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blog:2017:0823_home_automation_updates

Home automation updates

It's been a while since I have posted anything! I have been busy with work, but have been making some slow progress on my home automation system. Since posting about my Apartment Security System, I have moved to a new house and made some nice additions. I now refer to it as a “home automation system”, since its uses have evolved past just providing security.

Thermostats

Radio Thermostat CT-50 with WiFi

My new house has two thermostats, and I wanted to control both of them from my system. I briefly considered building my own thermostat, but decided I would like to be able to operate my AC when my automation system eventually has bugs/crashes/whatever. The next option was to buy a WiFi thermostat with an open API and control it that way. The Nest is the first thermostat that comes to most people's mind, and while it does have an open API, I didn't really want the other features or to pay brand name premium. Eventually, I found the Radio Thermostat CT-50 for $100. It has a completely open API (PDF) and there's even a Python library for it called radiotherm.

Thermostat info on automation web page

After hacking around with the Python library for a while, I was able to integrate it with my automation system. I replaced both of my thermostats with these models, and was able to add a web page to view the status of the thermostats. It was also not too difficult to add logging to the SQL database, so that the temperature display graphs included thermostat data right along side my EnviroNode data.

Unfortunately, the only way to control the thermostat with the system is by using the internal system commands. These commands can be accessed from the command line only, and I needed an easy way to execute these commands from the web. I decided to add a new feature, scripts. This would be how I began to control my thermostat.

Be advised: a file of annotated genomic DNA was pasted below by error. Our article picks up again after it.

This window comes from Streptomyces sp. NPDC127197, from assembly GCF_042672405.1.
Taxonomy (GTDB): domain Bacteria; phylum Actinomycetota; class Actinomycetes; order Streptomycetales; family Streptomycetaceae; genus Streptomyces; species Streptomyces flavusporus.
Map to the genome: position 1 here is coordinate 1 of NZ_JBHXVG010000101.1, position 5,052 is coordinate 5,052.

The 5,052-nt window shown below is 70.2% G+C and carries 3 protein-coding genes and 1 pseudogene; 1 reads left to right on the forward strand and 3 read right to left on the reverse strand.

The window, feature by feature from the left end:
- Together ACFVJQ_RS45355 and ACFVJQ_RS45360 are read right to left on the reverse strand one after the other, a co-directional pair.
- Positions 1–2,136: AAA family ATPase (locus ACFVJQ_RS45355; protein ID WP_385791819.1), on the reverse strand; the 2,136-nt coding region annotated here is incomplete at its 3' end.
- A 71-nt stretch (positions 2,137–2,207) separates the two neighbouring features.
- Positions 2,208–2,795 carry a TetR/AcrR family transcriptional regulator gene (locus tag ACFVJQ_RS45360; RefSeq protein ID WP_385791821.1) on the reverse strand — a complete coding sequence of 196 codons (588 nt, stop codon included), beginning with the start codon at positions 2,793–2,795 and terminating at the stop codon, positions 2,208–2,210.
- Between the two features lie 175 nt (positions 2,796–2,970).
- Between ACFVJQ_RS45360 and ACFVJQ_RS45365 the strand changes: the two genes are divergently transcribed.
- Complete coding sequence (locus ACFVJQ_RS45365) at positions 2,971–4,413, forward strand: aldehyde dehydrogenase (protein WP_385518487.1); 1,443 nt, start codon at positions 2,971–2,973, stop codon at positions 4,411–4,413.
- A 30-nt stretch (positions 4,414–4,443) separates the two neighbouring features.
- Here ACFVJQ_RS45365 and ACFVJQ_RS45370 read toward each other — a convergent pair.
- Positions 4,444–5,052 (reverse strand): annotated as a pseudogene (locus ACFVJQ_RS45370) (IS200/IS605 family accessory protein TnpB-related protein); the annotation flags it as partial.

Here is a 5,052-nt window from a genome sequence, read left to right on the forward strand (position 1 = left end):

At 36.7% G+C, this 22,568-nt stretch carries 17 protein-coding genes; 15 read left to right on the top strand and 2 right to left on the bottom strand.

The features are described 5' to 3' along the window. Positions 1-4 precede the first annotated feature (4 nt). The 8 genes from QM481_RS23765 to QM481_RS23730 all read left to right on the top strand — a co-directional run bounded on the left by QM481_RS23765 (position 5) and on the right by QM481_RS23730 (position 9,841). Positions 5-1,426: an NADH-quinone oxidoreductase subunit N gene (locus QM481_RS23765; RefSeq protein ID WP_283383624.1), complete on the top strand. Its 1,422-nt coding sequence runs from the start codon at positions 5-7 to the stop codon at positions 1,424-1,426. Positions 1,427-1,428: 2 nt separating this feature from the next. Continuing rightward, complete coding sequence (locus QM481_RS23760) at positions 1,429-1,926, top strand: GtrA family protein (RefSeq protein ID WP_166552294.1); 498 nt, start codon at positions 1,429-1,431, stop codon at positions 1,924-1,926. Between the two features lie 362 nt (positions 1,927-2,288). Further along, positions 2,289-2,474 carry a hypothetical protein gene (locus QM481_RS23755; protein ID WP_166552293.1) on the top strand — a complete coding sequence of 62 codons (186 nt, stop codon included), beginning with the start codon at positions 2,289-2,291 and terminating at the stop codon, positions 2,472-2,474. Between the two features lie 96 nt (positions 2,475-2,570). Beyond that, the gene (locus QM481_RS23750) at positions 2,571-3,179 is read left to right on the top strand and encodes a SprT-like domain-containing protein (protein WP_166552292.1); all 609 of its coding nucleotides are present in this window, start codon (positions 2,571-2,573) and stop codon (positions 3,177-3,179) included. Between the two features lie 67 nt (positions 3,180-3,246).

Scripts

Although it has always been one of my ultimate goals to make the system extremely script-able with flow control, variables, the works (maybe some D++ integration!), the current script system just processes commands sequentially. Commands like “tstat 1 cool 76”, or “leds blink” or “sound 41” are the usual commands used in scripts, and it let me put together some useful and fun scripts.

Script control web interface

The scripts are simply text files stored in a database with an index number. To execute a script on the web interface, it calls a JavaScript function which makes an HTTP GET request to a PHP page, which then makes another HTTP request to a CherryPy webserver running with the automation system (can you tell I am not a web developer?). This is a really un-elegant solution, but it was the fastest way for me to get something running.

While implementing this system, I began to look into more “proper” ways of exchanging data between a web interface and a Python server, but with this script control also came an easier way to control my LED lighting…

LED Lighting

I made some pretty cool LED lights to go with my house. Originally based on code from my LED_Panel, I designed a new PIC24 micro board to control the WS2812B LED strips, in addition to APA101 LED strips. I bought a bunch of WS2812B LED strips, wrapped them around a PVC pipe, spray-frosted a glass vase and put the pipe in the middle.

The lights have several modes, but they mostly run a hypnotic “ambient color mode” that pulses colors in a pleasant way. I have about 7 of these LED lamps around my house. They look super cool in person, and I definitely plan on doing a full write up as well as publish schematics and source code.

New Dashboard

Prototype thermostat control

Finally, a few months ago I began working on a new dashboard for my home automation system. With a little bit more JavaScript under my belt, plus playing around with CherryPy and JSON, I was able to pull together all of the system information and display it on a single page. I began re-working how the data was collected within the main Python program so that the entire system status could be summarized in a single JSON object. Using my crazy JavaScript-PHP-CherryPy work-around, I was able to get that JSON to the home page and display it with some oldschool HTML tables (oh god I don't even want to share this code).

Doing this made me realize I have a LOT more work to do. I need to make my system have full 2-way control using JSON and JavaScript, and I REALLY need to learn some modern web frameworks to make it pretty and more functional. I've been playing with some frameworks, and I'm going to continue to move forward so that I can control my system with the Raspberry Pi Security System Panel I have been somewhat working on. I've developed a prototype thermostat control that works, but it still uses HTML tables, and I really need to learn some of that fancy CSS so I can get my web skills out of the early 2000's…..

blog/2017/0823_home_automation_updates.txt · Last modified: 2017-08-23 20:13 by daniel